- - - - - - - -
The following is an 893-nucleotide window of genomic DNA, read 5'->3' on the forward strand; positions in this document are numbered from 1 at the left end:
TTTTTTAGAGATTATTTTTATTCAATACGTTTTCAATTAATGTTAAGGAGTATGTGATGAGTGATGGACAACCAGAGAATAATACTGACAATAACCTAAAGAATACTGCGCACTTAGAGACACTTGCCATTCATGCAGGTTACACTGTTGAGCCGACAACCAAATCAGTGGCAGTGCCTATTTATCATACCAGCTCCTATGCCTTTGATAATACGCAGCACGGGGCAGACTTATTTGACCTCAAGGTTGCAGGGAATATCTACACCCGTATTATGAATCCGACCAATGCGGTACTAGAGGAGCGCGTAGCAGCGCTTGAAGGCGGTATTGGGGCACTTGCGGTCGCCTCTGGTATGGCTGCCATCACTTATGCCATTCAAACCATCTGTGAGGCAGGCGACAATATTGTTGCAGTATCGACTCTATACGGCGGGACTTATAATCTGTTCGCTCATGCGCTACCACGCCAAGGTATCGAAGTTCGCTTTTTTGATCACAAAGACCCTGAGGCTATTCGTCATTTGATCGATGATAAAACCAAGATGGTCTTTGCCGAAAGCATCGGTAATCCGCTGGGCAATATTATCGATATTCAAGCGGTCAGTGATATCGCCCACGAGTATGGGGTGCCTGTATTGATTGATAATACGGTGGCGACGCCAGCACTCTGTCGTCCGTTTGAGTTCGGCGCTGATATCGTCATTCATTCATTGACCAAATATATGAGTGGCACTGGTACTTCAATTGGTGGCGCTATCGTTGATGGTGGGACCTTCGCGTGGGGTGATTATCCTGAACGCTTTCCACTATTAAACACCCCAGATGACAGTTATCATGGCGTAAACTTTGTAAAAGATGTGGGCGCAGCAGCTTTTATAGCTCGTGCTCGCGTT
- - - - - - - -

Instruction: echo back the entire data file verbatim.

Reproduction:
The following is an 893-nucleotide window of genomic DNA, read 5'->3' on the forward strand; positions in this document are numbered from 1 at the left end:
TTTTTTAGAGATTATTTTTATTCAATACGTTTTCAATTAATGTTAAGGAGTATGTGATGAGTGATGGACAACCAGAGAATAATACTGACAATAACCTAAAGAATACTGCGCACTTAGAGACACTTGCCATTCATGCAGGTTACACTGTTGAGCCGACAACCAAATCAGTGGCAGTGCCTATTTATCATACCAGCTCCTATGCCTTTGATAATACGCAGCACGGGGCAGACTTATTTGACCTCAAGGTTGCAGGGAATATCTACACCCGTATTATGAATCCGACCAATGCGGTACTAGAGGAGCGCGTAGCAGCGCTTGAAGGCGGTATTGGGGCACTTGCGGTCGCCTCTGGTATGGCTGCCATCACTTATGCCATTCAAACCATCTGTGAGGCAGGCGACAATATTGTTGCAGTATCGACTCTATACGGCGGGACTTATAATCTGTTCGCTCATGCGCTACCACGCCAAGGTATCGAAGTTCGCTTTTTTGATCACAAAGACCCTGAGGCTATTCGTCATTTGATCGATGATAAAACCAAGATGGTCTTTGCCGAAAGCATCGGTAATCCGCTGGGCAATATTATCGATATTCAAGCGGTCAGTGATATCGCCCACGAGTATGGGGTGCCTGTATTGATTGATAATACGGTGGCGACGCCAGCACTCTGTCGTCCGTTTGAGTTCGGCGCTGATATCGTCATTCATTCATTGACCAAATATATGAGTGGCACTGGTACTTCAATTGGTGGCGCTATCGTTGATGGTGGGACCTTCGCGTGGGGTGATTATCCTGAACGCTTTCCACTATTAAACACCCCAGATGACAGTTATCATGGCGTAAACTTTGTAAAAGATGTGGGCGCAGCAGCTTTTATAGCTCGTGCTCGCGTT